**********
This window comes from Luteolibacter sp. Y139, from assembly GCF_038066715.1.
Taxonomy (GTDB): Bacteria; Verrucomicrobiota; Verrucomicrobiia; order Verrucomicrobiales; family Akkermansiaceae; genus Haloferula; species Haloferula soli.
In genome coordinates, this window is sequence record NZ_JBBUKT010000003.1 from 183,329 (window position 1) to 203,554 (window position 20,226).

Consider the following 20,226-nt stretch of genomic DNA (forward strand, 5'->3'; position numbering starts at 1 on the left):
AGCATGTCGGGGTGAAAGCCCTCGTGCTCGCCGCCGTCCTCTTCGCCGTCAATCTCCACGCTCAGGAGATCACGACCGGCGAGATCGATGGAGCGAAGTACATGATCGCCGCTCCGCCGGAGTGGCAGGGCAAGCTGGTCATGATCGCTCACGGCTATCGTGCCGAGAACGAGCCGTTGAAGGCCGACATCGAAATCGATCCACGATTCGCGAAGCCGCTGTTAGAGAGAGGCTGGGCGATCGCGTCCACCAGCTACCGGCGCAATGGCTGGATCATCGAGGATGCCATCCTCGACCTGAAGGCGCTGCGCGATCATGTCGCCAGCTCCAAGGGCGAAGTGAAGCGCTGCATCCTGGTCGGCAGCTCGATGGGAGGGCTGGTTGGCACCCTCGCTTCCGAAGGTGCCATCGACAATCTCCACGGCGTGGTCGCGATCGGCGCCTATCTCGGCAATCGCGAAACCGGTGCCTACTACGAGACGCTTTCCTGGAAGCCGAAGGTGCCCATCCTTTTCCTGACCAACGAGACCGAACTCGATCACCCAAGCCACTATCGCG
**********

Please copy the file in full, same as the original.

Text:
This window comes from Luteolibacter sp. Y139, from assembly GCF_038066715.1.
Taxonomy (GTDB): Bacteria; Verrucomicrobiota; Verrucomicrobiia; order Verrucomicrobiales; family Akkermansiaceae; genus Haloferula; species Haloferula soli.
In genome coordinates, this window is sequence record NZ_JBBUKT010000003.1 from 183,329 (window position 1) to 203,554 (window position 20,226).

Consider the following 20,226-nt stretch of genomic DNA (forward strand, 5'->3'; position numbering starts at 1 on the left):
AGCATGTCGGGGTGAAAGCCCTCGTGCTCGCCGCCGTCCTCTTCGCCGTCAATCTCCACGCTCAGGAGATCACGACCGGCGAGATCGATGGAGCGAAGTACATGATCGCCGCTCCGCCGGAGTGGCAGGGCAAGCTGGTCATGATCGCTCACGGCTATCGTGCCGAGAACGAGCCGTTGAAGGCCGACATCGAAATCGATCCACGATTCGCGAAGCCGCTGTTAGAGAGAGGCTGGGCGATCGCGTCCACCAGCTACCGGCGCAATGGCTGGATCATCGAGGATGCCATCCTCGACCTGAAGGCGCTGCGCGATCATGTCGCCAGCTCCAAGGGCGAAGTGAAGCGCTGCATCCTGGTCGGCAGCTCGATGGGAGGGCTGGTTGGCACCCTCGCTTCCGAAGGTGCCATCGACAATCTCCACGGCGTGGTCGCGATCGGCGCCTATCTCGGCAATCGCGAAACCGGTGCCTACTACGAGACGCTTTCCTGGAAGCCGAAGGTGCCCATCCTTTTCCTGACCAACGAGACCGAACTCGATCACCCAAGCCACTATCGCG